Simon Waldman is a Mercator-IPC fellow at the Istanbul Policy Center and co-author of The New Turkey and Its Discontents.
Turkey is embroiled in yet another spat with a western country. This time, Turkey arrested a U.S. consular employee for alleged links to the Gulen movement, followers of Turkish Islamic preacher and U.S. resident Fethullah Gulen, who Ankara claims is behind last July's attempted coup. Calling the move arbitrary, the United States suspended non-immigrant visa applications, and Turkey reciprocated.
Meanwhile, North Atlantic Treaty Organization members are seething at Turkey's recent behaviour. After months of warnings, Ankara has decided to go ahead and buy Russian S400 missiles. NATO is apprehensive that Turkey's new purchase will be for hardware that is incompatible with that of its member states. NATO is also concerned about Russian involvement in the Middle East and the Ukraine.
These are just the latest example of Turkey's apparent drift from the western orbit. In July, it was revealed that Turkey leaked the locations of U.S. forces operating in Syria. Then there's Ankara's spats with European countries, most notably Germany, which had to relocate its forces from one of Turkey's bases after Ankara refused German politicians' requests to visit their troops. Turkey also irked NATO by voicing its opposition to Austria's involvement in a drill, scuppering the whole exercise. Such developments have led many to ask whether Turkey remains an ally, and some even call for Turkey to be expelled from NATO.
Turkey was once considered a bulwark in the West's fight against communism, a vital ally in the war on terror and a model democracy for developing countries. Eight years ago, the newly elected Barack Obama chose Turkey as the first Muslim country to visit as president and, until the Gezi protests of 2013, considered Turkish President Recep Tayyip Erdogan a trusted ally.
So much has changed since then. But even though Ankara is cozying up to Moscow and is being more conciliatory to Iran, with Tehran sending its military chief to Ankara for talks, it would be a mistake to think that Turkey has suddenly joined the Russian orbit. From Ankara's vantage point, the only axis that Turkey spins on is its own.
Turkey views itself as a regional superpower, reasoning that not only does it have one of NATO's largest standing armies, but it is also an emerging economic powerhouse with an array of hard- and soft-power tools under its belt, including its important geographic location, the potential to be an energy hub and its cultural affinity to its neighbouring regions.
Underlying these illusions of Turkish power is the country's history. The successor of the Ottoman Empire, which played the game of Great Power politics until its defeat during the First World War, Turkey considers itself a world power in its own right. What else can describe Mr. Erdogan's recent remarks that the United Nations needs structural reform because the world was bigger than the five permanent members of the Security Council (United States, Russia, China, Britain and France)? What Mr. Erdogan meant was Turkey should not be excluded.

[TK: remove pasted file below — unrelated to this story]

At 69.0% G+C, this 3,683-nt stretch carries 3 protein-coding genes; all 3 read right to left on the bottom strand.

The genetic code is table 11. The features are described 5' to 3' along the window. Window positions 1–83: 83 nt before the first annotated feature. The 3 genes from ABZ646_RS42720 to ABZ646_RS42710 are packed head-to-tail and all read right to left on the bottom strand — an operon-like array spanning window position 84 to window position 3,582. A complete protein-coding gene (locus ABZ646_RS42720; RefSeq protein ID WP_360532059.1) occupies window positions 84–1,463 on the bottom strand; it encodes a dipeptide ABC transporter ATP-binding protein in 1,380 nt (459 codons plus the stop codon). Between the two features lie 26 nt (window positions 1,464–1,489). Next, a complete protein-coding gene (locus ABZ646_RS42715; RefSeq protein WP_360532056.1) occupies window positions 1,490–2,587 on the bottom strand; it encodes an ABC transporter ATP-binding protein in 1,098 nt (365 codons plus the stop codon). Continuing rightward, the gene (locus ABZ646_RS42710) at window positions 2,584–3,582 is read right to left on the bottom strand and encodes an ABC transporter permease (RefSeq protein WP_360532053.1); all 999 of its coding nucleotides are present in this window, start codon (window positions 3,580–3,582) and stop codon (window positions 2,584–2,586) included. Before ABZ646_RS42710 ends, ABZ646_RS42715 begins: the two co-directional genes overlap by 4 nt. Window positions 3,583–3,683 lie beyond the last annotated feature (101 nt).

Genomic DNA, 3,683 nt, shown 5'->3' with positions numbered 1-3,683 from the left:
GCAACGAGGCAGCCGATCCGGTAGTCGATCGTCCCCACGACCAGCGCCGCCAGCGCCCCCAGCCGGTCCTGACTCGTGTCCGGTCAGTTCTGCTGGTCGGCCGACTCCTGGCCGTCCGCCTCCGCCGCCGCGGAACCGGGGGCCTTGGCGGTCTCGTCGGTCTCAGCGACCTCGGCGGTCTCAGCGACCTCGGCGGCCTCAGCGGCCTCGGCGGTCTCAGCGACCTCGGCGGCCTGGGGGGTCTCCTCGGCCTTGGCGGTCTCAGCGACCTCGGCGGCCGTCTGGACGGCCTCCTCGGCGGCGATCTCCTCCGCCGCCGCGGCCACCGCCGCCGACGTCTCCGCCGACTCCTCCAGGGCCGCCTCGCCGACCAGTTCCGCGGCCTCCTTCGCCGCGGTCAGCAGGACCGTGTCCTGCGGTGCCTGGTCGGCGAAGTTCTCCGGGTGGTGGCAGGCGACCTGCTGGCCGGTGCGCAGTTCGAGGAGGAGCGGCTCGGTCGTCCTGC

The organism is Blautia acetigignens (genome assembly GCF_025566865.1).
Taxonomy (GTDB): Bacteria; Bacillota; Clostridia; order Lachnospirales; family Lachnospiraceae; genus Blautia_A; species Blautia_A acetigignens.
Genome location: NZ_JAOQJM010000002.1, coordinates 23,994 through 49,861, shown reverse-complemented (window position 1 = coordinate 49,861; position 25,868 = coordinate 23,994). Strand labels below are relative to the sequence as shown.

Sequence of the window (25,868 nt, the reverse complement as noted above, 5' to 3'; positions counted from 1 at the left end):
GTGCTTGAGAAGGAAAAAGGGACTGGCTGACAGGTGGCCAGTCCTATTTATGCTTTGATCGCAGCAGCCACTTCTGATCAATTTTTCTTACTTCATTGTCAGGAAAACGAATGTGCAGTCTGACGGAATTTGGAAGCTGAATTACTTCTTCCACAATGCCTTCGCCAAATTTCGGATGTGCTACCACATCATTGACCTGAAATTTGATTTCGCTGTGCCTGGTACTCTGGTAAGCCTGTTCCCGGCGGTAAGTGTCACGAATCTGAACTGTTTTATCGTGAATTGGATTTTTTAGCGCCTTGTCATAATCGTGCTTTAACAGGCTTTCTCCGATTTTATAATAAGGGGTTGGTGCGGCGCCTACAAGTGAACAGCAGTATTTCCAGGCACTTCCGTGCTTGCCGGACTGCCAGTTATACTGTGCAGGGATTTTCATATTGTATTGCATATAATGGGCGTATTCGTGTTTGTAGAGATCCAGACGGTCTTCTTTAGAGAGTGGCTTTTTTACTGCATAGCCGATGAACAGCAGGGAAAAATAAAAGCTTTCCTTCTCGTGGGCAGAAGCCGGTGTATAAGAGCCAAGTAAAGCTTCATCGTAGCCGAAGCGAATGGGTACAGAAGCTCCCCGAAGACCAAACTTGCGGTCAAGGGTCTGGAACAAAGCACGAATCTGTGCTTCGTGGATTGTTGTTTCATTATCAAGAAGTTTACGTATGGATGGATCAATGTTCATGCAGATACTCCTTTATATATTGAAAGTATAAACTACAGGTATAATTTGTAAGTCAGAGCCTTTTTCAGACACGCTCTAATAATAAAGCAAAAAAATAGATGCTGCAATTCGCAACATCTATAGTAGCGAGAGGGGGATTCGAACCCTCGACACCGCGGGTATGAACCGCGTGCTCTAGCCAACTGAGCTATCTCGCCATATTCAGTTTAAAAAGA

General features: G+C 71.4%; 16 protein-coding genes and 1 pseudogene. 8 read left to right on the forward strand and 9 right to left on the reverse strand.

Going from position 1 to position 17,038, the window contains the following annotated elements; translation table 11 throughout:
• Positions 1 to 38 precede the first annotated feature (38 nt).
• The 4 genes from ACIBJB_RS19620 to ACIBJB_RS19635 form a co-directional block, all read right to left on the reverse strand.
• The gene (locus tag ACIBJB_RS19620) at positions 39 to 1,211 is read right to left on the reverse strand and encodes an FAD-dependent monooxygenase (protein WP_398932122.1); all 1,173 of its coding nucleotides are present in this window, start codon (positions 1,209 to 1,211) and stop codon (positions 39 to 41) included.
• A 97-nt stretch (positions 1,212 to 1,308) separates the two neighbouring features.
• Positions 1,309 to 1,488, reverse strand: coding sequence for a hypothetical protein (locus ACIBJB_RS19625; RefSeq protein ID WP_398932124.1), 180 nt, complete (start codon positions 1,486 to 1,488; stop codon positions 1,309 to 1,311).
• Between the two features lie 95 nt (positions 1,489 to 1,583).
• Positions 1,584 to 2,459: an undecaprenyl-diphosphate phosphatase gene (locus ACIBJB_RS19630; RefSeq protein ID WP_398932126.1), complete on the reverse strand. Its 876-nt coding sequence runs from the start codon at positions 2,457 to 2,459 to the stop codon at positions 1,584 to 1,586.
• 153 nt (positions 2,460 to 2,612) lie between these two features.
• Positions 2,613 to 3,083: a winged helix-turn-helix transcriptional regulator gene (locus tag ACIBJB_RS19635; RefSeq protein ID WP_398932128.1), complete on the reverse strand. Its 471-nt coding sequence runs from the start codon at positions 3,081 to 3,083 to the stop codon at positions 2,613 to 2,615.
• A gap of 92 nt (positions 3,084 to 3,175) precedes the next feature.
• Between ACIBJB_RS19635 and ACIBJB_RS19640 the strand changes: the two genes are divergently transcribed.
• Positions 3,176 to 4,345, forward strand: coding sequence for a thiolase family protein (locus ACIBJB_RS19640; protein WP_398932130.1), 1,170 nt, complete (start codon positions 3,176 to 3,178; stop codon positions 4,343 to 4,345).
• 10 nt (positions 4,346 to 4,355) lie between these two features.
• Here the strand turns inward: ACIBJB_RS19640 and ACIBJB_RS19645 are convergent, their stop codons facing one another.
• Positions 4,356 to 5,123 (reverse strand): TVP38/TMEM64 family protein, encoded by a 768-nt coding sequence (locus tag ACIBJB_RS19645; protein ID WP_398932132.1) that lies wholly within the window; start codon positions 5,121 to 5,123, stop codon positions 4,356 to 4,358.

Since the Justice and Development Party (AKP) came into power in 2002, Turkey has sought to increase its international reach, utilize its geographical location, harness cultural as well as economic diplomacy and ease tensions along its eastern borders. All this was coupled by increasing business and trade links with all of Turkey's surrounding regions, not just Europe. Some called this engagement Neo-Ottomanism.
Whether or not such terminology is fitting, Turkey considers itself both a regional superpower and an important international actor. This is why Turkey isn't listening to its NATO allies about which arms it can or cannot buy. It's the reason why Mr. Erdogan thinks it appropriate to tell the German foreign minister to know his place. And it is why Turkey set up a military base in Qatar, intervened in Syria and wishes to involve itself in nearly every regional development, including the Gulf crisis, the Iraqi Kurdish referendum and the Israeli-Palestinian peace process.
With such illusions (or delusions) of grandeur, Mr. Erdogan sees it as a personal affront that U.S. President Donald Trump only gave him 22 minutes of his time when he visited Washington earlier in the year, and that Mr. Trump has still not changed U.S. policy toward Syrian Kurdish fighters of the Peoples' Protection Units (PYG) nor extradited Mr. Gulen.
From Ankara's perspective, Turkey's power and status demands that the world should listen. If not, it will simply seek alternative partners and international allies that do.